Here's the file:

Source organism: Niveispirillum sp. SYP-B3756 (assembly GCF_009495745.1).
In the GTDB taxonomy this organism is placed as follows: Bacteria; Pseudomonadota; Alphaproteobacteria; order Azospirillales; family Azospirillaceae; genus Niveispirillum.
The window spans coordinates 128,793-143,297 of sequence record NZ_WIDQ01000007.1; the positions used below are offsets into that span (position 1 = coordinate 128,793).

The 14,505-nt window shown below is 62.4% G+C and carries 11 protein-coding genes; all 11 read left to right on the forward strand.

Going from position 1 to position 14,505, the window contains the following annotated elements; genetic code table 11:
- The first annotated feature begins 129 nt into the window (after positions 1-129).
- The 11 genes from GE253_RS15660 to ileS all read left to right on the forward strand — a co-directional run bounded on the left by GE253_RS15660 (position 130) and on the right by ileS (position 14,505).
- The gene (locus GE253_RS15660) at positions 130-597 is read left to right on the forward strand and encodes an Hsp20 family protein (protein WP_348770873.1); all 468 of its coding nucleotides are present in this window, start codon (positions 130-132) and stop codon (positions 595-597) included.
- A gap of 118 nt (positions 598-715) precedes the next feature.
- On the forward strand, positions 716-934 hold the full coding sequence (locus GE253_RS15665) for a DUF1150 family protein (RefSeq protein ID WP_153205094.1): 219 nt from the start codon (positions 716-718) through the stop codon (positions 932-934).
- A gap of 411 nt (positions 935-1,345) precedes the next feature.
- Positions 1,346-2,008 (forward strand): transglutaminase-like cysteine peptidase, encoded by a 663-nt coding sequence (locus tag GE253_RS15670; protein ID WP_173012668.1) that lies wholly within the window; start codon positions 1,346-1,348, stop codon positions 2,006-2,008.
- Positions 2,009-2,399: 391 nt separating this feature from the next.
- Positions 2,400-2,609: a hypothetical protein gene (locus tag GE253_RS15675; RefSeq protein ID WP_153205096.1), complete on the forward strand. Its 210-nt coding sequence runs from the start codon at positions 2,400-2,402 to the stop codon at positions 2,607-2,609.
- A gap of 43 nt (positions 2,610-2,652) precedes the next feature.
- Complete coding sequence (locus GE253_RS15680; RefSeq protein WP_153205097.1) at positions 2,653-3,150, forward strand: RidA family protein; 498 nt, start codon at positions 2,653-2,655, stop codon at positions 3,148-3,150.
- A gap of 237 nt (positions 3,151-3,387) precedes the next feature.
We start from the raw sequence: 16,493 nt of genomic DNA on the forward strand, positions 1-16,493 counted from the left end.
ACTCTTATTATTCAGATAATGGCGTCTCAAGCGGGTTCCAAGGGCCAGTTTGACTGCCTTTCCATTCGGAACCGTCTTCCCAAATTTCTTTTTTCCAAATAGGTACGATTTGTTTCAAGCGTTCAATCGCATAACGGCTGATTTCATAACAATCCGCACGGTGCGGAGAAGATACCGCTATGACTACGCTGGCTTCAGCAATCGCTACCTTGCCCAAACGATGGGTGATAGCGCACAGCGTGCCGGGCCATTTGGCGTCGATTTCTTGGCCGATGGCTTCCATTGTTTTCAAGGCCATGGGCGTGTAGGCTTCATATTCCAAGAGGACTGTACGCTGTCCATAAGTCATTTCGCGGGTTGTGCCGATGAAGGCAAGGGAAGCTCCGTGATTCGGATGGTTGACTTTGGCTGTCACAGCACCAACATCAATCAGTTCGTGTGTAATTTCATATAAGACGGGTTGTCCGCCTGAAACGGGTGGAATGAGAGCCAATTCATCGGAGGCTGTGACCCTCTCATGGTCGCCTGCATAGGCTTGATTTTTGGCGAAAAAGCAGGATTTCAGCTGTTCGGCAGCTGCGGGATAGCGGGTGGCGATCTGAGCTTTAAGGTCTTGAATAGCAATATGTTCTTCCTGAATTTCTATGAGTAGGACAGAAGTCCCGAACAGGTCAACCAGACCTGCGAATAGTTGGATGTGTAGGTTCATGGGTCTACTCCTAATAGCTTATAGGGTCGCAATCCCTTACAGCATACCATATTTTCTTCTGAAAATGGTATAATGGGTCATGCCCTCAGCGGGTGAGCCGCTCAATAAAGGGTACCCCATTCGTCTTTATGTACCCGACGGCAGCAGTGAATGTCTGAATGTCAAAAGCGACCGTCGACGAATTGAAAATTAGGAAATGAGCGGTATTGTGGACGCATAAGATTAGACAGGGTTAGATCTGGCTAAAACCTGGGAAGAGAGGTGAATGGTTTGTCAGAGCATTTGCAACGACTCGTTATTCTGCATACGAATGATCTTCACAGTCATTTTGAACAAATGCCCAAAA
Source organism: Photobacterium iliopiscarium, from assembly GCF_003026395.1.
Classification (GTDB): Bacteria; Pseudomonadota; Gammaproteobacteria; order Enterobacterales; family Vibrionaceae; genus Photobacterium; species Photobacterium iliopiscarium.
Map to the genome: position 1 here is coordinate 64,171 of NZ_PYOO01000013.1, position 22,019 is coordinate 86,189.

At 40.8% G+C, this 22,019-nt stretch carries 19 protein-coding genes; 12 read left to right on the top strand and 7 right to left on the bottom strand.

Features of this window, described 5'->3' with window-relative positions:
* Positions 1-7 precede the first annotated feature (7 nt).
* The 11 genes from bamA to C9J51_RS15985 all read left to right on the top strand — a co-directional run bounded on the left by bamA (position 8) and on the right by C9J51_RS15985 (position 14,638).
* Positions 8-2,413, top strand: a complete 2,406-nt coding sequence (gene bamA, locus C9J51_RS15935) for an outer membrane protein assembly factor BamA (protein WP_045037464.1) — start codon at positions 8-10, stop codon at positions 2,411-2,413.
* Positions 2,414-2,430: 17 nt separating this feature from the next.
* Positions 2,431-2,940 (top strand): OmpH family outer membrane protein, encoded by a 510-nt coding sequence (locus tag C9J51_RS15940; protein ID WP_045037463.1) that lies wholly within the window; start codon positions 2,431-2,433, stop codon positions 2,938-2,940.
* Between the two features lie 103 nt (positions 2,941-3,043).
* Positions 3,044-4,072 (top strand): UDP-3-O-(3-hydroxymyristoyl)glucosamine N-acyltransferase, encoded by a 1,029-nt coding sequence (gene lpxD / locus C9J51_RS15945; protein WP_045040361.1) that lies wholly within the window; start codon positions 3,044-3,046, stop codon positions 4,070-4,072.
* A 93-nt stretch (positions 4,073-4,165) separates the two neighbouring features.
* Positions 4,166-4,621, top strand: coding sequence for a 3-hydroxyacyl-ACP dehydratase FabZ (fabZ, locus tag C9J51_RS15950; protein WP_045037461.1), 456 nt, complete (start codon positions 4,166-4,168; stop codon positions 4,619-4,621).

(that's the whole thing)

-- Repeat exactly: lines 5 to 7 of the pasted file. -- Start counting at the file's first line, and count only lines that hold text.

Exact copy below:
Going from position 1 to position 14,505, the window contains the following annotated elements; genetic code table 11:
- The first annotated feature begins 129 nt into the window (after positions 1-129).
- The 11 genes from GE253_RS15660 to ileS all read left to right on the forward strand — a co-directional run bounded on the left by GE253_RS15660 (position 130) and on the right by ileS (position 14,505).